What can accommodation providers do? BE BIG, just like an airline. Get together as one under a new model. LetsBookRooms is a new model, a global portal with no commission, it provides THE BIG. Pay a flat annual fee and take as many bookings as you want through your own online booking engine.
To finish here’s some food for thought to back up our argument. (Source Wikipedia, Tourism)
- The developments in technology and transport infrastructure, such as jumbo jets, low-cost airlines and more accessible airports have made many types of tourism more affordable. WHO estimates that up to 500,000 people are on planes at any time –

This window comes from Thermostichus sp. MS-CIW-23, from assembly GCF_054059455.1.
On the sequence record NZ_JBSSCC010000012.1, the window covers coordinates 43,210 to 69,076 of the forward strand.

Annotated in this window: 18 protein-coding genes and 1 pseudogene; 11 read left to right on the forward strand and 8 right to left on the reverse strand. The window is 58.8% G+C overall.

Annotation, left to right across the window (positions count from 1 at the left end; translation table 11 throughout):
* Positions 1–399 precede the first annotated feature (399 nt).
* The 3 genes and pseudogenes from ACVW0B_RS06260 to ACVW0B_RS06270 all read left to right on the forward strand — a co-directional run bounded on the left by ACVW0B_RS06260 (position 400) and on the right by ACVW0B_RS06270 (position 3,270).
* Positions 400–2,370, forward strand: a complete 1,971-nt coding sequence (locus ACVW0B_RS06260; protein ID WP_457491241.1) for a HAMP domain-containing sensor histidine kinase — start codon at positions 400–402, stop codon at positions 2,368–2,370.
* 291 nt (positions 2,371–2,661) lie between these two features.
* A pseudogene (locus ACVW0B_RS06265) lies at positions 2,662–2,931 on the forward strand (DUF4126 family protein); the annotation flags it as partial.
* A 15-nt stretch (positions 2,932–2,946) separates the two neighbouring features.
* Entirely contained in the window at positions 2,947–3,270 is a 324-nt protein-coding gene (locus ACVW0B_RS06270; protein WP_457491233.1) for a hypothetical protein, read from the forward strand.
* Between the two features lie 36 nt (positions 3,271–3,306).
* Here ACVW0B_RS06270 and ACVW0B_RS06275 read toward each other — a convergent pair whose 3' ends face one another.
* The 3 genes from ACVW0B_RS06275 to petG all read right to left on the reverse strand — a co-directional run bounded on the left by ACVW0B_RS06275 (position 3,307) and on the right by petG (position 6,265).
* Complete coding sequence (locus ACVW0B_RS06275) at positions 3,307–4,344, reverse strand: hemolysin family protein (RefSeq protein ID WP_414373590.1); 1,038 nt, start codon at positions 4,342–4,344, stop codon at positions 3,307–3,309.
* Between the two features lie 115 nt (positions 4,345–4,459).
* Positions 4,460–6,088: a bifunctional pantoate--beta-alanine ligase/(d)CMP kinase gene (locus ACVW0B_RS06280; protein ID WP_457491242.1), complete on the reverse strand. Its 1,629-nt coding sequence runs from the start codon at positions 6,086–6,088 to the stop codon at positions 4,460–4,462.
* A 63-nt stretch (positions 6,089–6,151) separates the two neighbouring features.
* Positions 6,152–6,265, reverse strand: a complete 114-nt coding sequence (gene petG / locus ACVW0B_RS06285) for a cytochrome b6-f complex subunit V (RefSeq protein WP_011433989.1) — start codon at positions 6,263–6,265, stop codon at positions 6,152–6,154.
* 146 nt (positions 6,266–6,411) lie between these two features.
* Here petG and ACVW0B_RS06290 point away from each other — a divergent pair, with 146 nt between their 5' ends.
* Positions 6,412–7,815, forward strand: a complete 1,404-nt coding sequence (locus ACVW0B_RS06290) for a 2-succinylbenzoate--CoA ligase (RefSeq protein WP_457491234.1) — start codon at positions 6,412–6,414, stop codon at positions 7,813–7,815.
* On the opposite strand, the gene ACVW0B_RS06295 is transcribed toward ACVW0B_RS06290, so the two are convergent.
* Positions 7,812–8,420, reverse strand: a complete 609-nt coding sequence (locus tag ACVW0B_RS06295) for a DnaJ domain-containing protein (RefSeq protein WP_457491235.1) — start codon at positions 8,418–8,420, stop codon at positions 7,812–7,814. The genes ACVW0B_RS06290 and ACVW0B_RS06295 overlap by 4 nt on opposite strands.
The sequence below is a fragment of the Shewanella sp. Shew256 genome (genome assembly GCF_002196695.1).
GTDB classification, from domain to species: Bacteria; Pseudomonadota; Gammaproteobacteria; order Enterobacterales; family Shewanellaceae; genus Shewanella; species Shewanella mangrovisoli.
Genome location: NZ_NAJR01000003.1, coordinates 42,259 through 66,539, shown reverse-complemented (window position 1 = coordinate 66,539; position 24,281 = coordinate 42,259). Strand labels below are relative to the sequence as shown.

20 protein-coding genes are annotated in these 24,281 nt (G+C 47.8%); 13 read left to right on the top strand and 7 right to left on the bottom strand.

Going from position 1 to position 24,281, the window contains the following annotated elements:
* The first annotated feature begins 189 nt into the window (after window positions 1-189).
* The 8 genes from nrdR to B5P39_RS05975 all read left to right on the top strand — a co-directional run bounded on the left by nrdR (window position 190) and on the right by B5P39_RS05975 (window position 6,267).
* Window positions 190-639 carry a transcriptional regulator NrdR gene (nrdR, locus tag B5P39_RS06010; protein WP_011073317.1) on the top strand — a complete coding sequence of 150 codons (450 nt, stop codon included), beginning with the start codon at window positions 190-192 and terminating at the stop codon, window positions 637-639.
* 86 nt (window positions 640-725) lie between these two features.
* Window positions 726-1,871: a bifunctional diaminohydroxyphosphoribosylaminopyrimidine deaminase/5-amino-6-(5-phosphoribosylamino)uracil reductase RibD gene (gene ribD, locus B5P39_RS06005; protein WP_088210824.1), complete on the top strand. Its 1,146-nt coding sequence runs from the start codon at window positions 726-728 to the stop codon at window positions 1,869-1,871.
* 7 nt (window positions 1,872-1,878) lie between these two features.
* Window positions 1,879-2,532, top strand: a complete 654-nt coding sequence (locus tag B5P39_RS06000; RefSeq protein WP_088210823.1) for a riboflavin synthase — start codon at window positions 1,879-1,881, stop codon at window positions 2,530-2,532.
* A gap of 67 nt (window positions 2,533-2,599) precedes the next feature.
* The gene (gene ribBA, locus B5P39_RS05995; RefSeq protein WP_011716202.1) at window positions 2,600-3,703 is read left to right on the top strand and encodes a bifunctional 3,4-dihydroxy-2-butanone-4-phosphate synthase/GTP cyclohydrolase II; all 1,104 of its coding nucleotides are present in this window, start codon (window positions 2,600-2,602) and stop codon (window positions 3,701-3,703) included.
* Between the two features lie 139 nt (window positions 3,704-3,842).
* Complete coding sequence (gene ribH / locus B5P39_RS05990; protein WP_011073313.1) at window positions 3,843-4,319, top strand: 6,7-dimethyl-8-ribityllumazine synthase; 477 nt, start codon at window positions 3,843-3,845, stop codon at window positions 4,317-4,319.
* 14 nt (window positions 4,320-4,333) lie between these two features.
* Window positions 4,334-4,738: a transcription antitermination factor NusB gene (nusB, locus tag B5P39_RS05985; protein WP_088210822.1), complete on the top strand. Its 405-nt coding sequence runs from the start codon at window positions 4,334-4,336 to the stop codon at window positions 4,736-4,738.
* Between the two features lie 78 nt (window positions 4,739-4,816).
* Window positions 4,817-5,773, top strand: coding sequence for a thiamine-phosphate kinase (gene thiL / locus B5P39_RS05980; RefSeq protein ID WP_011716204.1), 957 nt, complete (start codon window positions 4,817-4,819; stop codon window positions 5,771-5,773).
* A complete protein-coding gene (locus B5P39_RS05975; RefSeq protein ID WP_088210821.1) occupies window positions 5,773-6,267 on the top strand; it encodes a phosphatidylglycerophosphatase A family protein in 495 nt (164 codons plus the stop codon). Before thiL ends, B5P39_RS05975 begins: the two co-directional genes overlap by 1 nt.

- The World Tourism Organization (UNWTO) forecasts that international tourism will continue growing at the average annual rate of 4 %. With the advent of e-commerce, tourism products have become one of the most traded items on the internet. Tourism products and services have been made available through intermediaries, although tourism providers (hotels, airlines, etc.) can sell their services directly. This has put pressure on intermediaries from both on-line and traditional shops.
In short – More people are travelling, getting there is cheap and tourism providers are realising they can sell direct. Join the revolution, www.letsbookrooms.com.
Published on May 30th, 2010